Extensively Drug Resistant Acinetobacter baumannii ST369 Infection in Emergency Intensive Care Unit in Shandong Province, China

DOI: https://doi.org/10.21203/rs.2.22414/v1


Background: Acinetobacter baumannii is a significant nosocomial infectious pathogen worldwide. The aim of this study is to characterize the molecular epidemiology of Acinetobacter baumannii isolated from the clinical infection, providing the epidemiology data for prevention and control. Four patients hospitalized in EICU on January 31st, 2014, and then Acinetobacter baumannii infection was observed. Antimicrobial resistance and resistance genes were analyzed by antimicrobial susceptibility testing and PCR sequencing. Pulse field gel electrophoresis (PFGE) and multilocus sequence typing (MLST) were used to analyze these strains’ clonal relatedness.

Results: Sixteen strains were recovered, of which 4 strains were isolated from 4 patients, and others were from environment in EICU, such as air, phone and ventilator. All strains belonged to clonal pulsotype A and ST369. Sixteen antibiotics were used to perform the susceptibility testing, and all strains were extensively drug resistant (XDR) Acinetobacter baumannii, they were only susceptible to tigecycline and polymyxin B, but resistant to others, including carbapenems and aminoglycoside antibiotics. Furthermore, all strains carried blaOXA-23-like carbapenemases gene with ISAba1 insertion sequence in the upstream, aminoglycoside resistance genes ant(3″)-I, 16S rRNA methylase gene armA and disinfectant resistant gene qacE△1, which were mainly responsible for the spread of antimicrobial resistance. Fortunately, enhanced control measures were immediately implemented after this infection, and new strains were no longer detected for consecutive three months.

Conclusions: molecular epidemiology of blaOXA-23-like carbapenemase-producing Acinetobacter baumannii ST369 in EICU of a hospital was characterized. Routine monitoring should be strengthen to prevent outbreaks of this disease.


Acinetobacter baumannii is an important opportunistic pathogen that causes life-threatening nosocomial infection and outbreak in intensive care unit (ICU) [1]. Acinetobacter baumannii infections can increase the mortality rates in neonatal ICUs [2], moreover, the mortality rate associated with neonatal outbreaks of Acinetobacter baumannii infection could be reaching up to 83% [3].

Although carbapenems were effective antibiotics for the treatment of Acinetobacter baumannii infection, the efficacy of carbapenems has been reducing with the emergence of multidrug resistant (MDR) strains, especially carbapenem-resistant strains in recent years [2, 4]. The blaOXA−type resistance genes, including blaOXA−23−like and blaOXA−72 genes, are mainly responsible for this event due to their ability of hydrolyzing carbapenems, which further facilitates the spread of Acinetobacter baumannii worldwide and increases the challenge for infection control [57]. To date, outbreaks of blaOXA−type-producing MDR Acinetobacter baumannii have been reported throughout the world, and different sequence type (ST) have been observed in various outbreaks throughout Asia [810].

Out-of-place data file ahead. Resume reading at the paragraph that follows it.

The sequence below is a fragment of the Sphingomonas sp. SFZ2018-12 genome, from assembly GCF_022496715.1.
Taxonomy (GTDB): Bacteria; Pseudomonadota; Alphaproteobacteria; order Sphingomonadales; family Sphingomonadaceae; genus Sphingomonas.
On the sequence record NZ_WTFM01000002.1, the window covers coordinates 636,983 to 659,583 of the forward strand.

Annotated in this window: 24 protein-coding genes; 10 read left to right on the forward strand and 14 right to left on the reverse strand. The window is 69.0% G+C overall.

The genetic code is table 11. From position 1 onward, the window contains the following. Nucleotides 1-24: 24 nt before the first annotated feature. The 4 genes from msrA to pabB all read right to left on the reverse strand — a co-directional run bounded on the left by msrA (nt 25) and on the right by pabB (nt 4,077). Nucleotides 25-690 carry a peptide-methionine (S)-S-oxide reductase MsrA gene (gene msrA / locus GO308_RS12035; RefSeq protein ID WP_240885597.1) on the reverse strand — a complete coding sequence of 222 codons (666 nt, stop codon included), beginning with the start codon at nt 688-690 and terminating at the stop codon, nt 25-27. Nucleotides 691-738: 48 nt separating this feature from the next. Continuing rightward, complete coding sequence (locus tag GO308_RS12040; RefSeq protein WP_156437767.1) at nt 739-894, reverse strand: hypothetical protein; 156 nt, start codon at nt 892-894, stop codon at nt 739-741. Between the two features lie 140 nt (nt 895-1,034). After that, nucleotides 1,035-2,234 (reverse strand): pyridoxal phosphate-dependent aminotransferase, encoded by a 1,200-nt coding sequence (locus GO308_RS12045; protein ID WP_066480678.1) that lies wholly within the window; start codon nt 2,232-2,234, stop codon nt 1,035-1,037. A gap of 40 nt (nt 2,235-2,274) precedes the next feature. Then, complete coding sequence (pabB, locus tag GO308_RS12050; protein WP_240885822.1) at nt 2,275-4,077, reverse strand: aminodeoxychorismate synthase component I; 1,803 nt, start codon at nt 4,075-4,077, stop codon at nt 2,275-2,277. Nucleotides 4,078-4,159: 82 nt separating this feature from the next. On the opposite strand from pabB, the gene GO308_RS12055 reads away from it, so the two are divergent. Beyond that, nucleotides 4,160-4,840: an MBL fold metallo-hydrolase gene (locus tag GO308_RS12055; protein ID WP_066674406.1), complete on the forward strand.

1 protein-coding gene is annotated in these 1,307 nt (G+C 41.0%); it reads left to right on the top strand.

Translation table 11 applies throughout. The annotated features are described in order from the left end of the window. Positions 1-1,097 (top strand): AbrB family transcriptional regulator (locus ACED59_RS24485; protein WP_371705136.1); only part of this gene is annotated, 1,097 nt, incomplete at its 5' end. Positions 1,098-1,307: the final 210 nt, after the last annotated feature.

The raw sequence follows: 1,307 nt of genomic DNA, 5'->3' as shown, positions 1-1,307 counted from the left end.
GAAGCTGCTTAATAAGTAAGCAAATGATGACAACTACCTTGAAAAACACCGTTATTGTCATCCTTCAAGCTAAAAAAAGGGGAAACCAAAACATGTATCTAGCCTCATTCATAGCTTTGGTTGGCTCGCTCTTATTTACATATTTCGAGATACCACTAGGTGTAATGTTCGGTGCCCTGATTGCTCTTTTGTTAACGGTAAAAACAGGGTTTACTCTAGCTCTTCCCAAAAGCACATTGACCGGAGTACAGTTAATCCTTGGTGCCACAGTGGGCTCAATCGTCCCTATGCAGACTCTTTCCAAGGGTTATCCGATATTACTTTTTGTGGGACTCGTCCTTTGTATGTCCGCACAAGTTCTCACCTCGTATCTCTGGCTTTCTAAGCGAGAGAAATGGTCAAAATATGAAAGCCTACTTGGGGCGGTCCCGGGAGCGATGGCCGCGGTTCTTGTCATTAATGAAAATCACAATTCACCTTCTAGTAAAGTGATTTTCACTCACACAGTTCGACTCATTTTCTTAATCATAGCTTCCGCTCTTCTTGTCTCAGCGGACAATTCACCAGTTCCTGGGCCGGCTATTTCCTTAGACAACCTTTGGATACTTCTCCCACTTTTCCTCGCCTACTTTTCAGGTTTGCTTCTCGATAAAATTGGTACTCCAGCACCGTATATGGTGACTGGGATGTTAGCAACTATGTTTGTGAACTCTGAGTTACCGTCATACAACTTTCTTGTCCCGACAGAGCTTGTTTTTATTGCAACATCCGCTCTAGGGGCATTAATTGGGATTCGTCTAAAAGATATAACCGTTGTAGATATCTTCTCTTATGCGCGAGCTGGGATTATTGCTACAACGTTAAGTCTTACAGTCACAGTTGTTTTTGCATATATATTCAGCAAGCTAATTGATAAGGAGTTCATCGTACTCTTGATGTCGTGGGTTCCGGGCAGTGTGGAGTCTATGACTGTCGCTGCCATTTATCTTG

According to the results of China Antimicrobial Resistance Surveillance System, the amount of Acinetobacter baumannii clinical isolates have been increasing rapidly from 2012 to 2016 in China with the carbapenem resistance also increasing from 45.8–59.2% (http://www.carss.cn/). Therefore, the aim of the present study was to analyze the epidemiological characterization of Acinetobacter baumannii isolates caused this infection in our hospital.


Antimicrobial resistance profiles

The susceptibility to 16 antibiotics were perform, all strains were extensively drug resistant (XDR) Acinetobacter baumannii and minimum inhibitory concentrations (MICs) were recorded. Specifically, all 16 strains were resistant to imipenem (≥ 16 µg/ml), meropenem (≥ 16 µg/ml), cefepime (≥ 32 µg/ml), ceftazidime (≥ 32 µg/ml), ceftriaxon (≥ 64 µg/ml), piperacillin (≥ 64 µg/ml), piperacillin/tazobactam (≥ 128/4 µg/ml), ampicillin/sulbactam (≥ 32/16 µg/ml), amikacin (≥ 64 µg/ml), gentamycin (≥ 16 µg/ml), tobramycin (≥ 16 µg/ml), levofloxacin (≥ 16 µg/ml) and ciprofloxacine (≥ 4 µg/ml), but susceptible to tigecycline (≤ 2 µg/ml) and polymyxin B (≤ 0.5 µg/ml). The results of cefoperazone/sulbactam was determined with disk diffusion method, and the inhibition zone diameters were within the range of 10 mm to 14 mm.

Identification Of Antimicrobial Resistant Genes

The results of PCR and sequencing showed that all strains encoded the acquired blaOXA−23−like carbapenemase-resistant gene except the intrinsic blaOXA−51−like gene, moreover, ISAba1 insertion sequence was found in the upstream of all blaOXA−23−like genes but not blaOXA−51−like genes. Additionally, 16 strains had aminoglycoside resistance gene ant(3’’)-I, 16S rRNA methylase gene armA and disinfectant resistant gene qacE△1. However, other resistance genes, such as blaOXA−type genes, 16S rRNA methylase gene and disinfectant resistant genes were not detected in these Acinetobacter baumannii strains.

PFGE And MLST Analysis

As shown in Fig. 1, 16 XDR Acinetobacter baumannii strains were clustered into one single clonal type (A) by PFGE analysis, and they can be further divided into three subtypes (A1, A2, and A3). Among them, 8 strains belonged to subtype A1 (50.0%), 3 strains for subtype A2 (18.8%), and 5 strains for subtype A3 (31.2%). Only ST369 was detected by the MLST.